Add a weight to keep the sliced cucumbers under the brine.
I keep a couple good sized rocks on hand for my fermenting weights. I just slip the rock in a Ziplock bag so it doesn’t make contact with my ferment.
Since the original posting of this recipe, I’ve switched to using glass fermentation weights.
Screw on the Lid
After the cucumbers are weighted down in the salty brine, cover the jar with a fermentation lid and place jar ring on loosely. Fermenting does create some natural gases that need to be released, so if you are not using a fermentation lid, don’t screw the lid on too tightly. However, do keep it covered so flies and varmints don’t decide to feast on your pickles.
You can also use these Pickle It fermenting lids, but you definitely don’t have to. The purpose of the lids is to allow gases to escape, while letting nothing else in. I use them all the time, but they were already in use in other ferments when I was making this tutorial. You can pretty much accomplish the same thing with a loose lid.
Allow to ferment until desired taste is reached.
Fermented Pickles FAQ
How long does it take to ferment pickles?
It usually takes 5-7 days for the fermentation process. After five (or so) days, they will usually taste perfectly pickle-ish.
What is the salt-to-water ratio needed for fermentation?
The salt-to-water ratio is commonly between 2-5%. Somewhat depends on taste. Most recipes will call for about 2 tablespoons of salt per quart of water.
Can fermented pickles make you sick?
There is a low risk of pickles making you sick. Always make sure your tools and jars are very clean. Always check for signs of mold and toss if there is mold.
How do you keep homemade pickles crunchy?
If you want your pickles to stay really crunchy you can add a grape leaf to them. This is totally optional, but the tannins in the grape leaf help keep that crunch.
What is brine pickling?
Brine pickling is the process of preserving with salt water.
What is pickle brine made of?
Water and salt. It is that simple. You can also add other herbs and spices if desired.
Is brine the same as vinegar?
No, they are different. Brine refers to a salt-water mixture, while vinegar is an acidic liquid made from the fermentation of alcohol.
Are all pickles lacto-fermented?
No. Most store bought pickles are not lacto-fermented unless stated on the label. Due to the canning process, all the good bacteria produced during the fermenting process would be killed.
Is lacto-fermentation the same as pickling?
No, lacto-fermentation has the presence of good bacteria that ferments and helps preserve the vegetables. Whereas, pickling is the process of soaking vegetables in a mixture of vinegar, salt, and water which gives it a sour taste.
What do lacto-fermented pickles taste like?
They have a salty, tangy, and slightly acidic flavor.
What vegetables can you lacto-ferment?
There are lots of vegetables you can lacto-ferment like: beets, cabbage, carrots, cauliflower, cucumbers, garlic, green beans, kohlrabi, peppers, radishes, snap beans, tomatoes (we love making fermented salsa), turnips, and zucchini. I created a whole guide on how to lacto-ferment vegetables here.
I included this photo to show you the color difference after fermentation. The garden fresh cucumber is on the right and the pickle, after a five day fermentation, on the left.
We Love these Homemade Probiotic Pickles!
We love these sour pickles, and you can bet I will be making many, many more this summer, as we are up to our ears in garden cucumbers.
For my next batch, I am going to just throw the freshly sliced cucumbers in the brine from a previous batch. Since it is already teeming with the beneficial bacteria, it will serve as a jump start for the process in the next batch.
Fermented vegetables, like these fermented pickles, can last six months or more in the refrigerator, IF you can go that long without eating them all up.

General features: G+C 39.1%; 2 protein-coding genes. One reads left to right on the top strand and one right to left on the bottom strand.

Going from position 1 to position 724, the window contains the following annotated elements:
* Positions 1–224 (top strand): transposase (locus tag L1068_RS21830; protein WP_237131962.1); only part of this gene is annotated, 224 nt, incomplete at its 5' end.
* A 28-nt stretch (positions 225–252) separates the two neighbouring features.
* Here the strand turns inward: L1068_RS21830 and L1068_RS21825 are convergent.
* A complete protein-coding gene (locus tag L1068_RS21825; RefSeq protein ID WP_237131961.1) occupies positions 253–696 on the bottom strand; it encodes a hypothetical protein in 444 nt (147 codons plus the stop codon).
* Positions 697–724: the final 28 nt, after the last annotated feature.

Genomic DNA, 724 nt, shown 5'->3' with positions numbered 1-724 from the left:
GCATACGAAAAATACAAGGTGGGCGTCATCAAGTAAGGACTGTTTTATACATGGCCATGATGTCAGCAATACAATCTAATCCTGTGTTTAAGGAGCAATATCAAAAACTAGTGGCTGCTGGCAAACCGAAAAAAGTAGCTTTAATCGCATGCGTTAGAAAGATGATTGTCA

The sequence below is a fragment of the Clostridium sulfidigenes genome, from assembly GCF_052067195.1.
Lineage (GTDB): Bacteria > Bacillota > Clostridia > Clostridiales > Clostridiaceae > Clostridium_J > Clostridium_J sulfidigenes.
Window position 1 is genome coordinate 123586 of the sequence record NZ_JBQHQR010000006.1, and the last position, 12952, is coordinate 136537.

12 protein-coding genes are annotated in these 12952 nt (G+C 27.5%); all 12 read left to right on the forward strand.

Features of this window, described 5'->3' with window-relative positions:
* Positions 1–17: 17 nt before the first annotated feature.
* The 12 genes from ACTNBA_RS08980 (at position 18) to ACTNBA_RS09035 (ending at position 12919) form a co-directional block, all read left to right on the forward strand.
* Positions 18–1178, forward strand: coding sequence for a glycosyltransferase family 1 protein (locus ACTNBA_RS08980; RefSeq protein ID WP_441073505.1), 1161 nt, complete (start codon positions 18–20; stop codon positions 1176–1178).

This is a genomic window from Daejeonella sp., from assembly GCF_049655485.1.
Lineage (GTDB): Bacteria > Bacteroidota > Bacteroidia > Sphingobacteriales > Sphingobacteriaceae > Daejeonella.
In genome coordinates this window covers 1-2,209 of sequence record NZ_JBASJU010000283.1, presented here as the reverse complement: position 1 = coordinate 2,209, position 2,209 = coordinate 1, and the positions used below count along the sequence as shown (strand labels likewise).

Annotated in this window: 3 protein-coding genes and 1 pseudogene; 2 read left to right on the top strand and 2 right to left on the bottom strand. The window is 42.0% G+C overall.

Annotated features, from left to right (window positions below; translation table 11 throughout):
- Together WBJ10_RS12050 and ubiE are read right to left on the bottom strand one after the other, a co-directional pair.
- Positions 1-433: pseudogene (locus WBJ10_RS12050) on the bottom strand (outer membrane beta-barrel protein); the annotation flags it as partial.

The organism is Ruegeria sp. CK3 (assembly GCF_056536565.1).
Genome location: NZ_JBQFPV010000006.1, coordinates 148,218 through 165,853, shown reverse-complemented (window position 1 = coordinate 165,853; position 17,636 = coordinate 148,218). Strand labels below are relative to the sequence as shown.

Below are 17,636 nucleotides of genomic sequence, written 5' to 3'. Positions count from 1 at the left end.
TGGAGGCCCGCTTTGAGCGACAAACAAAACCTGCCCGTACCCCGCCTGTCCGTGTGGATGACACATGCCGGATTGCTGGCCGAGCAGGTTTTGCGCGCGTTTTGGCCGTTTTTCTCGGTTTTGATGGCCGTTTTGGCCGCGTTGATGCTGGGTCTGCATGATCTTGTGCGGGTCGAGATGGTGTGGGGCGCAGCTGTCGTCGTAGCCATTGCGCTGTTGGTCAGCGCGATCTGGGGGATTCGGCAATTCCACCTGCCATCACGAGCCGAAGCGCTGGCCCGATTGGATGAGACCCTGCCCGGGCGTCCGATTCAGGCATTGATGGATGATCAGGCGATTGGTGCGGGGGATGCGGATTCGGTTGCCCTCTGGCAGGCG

Try More Delicious Fermented Recipes:
- Homemade Fermented Ketchup
- Lacto-Fermented Garlic
- How To Make Fermented Fruit
- Lacto Fermented Salsa Recipe
- Fermented Carrots Recipe
- How To Make Fermented Jalapeños
- Fermented Balsamic Blueberry Vinaigrette
If you try this recipe and love it, I would love if you could come back and give it 5 stars! Tag me on Instagram @farmhouseonboone
Homemade Fermented Pickles
Is your garden overflowing with cucumbers? If you have time to slice them up and add them to salt water, you have time for fresh homemade fermented pickles. This is seriously the simplest recipe ever!
- 4 medium cucumbers
- 1/2 gallon filtered water
- 4 tablespoons sea salt - Pink Himalayan Salt, sea salt or Celtic salt. Don’t use iodized table salt.
- Add four tablespoons of salt to a half gallon size mason jar.
- Next, bring a couple cups of filtered water to a simmer.
- Add the hot water to the salt and stir to combine.
- Fill the jar the rest of the way with filtered water and set aside to cool.
- Add thick sliced cucumbers to another half gallon mason jar.
- Add in optional herbs such as fresh dill, garlic, parsley, or peppercorns. If you want to make dill pickles, add about two heads of fresh dill per half gallon.
- After the salt water brine has cooled, add it to the jar of cucumbers, leaving at least 2 inches of headspace at the top.
- Add a weight to keep the sliced cucumbers under the brine.
- After the cucumbers are weighted down in the salty brine, put the jar lid on loosely. Fermenting does create some natural gases that need to be released, so don’t screw the lid on too tightly, but do keep it covered so flies and varmints don’t decide to feast on your pickles.
- After five (or so) days, they will taste perfectly pickle-ish.
It is normal for the brine to get cloudy. This is a natural byproduct of vegetable fermentation and does not mean mold.
Take one out and try it. If it is sour enough for you, put the lid on tightly, and throw the jar in the fridge. If you would like them to get a little more sour, leave them out at room temperature to ferment a little longer.
After you make your first batch, you can use some of the brine to make your next batch. It already contains a plethora of good bacteria, so you’ll be giving your next batch pf probiotic pickles a head start.
Nutrition Information:Yield: 8 Serving Size: 1
Amount Per Serving: Calories: 15Total Fat: 0gSaturated Fat: 0gTrans Fat: 0gUnsaturated Fat: 0gCholesterol: 0mgSodium: 3450mgCarbohydrates: 4gFiber: 1gSugar: 2gProtein: 1g
Side note: I included this last shot as a little update on the 18 week baby bump. 😉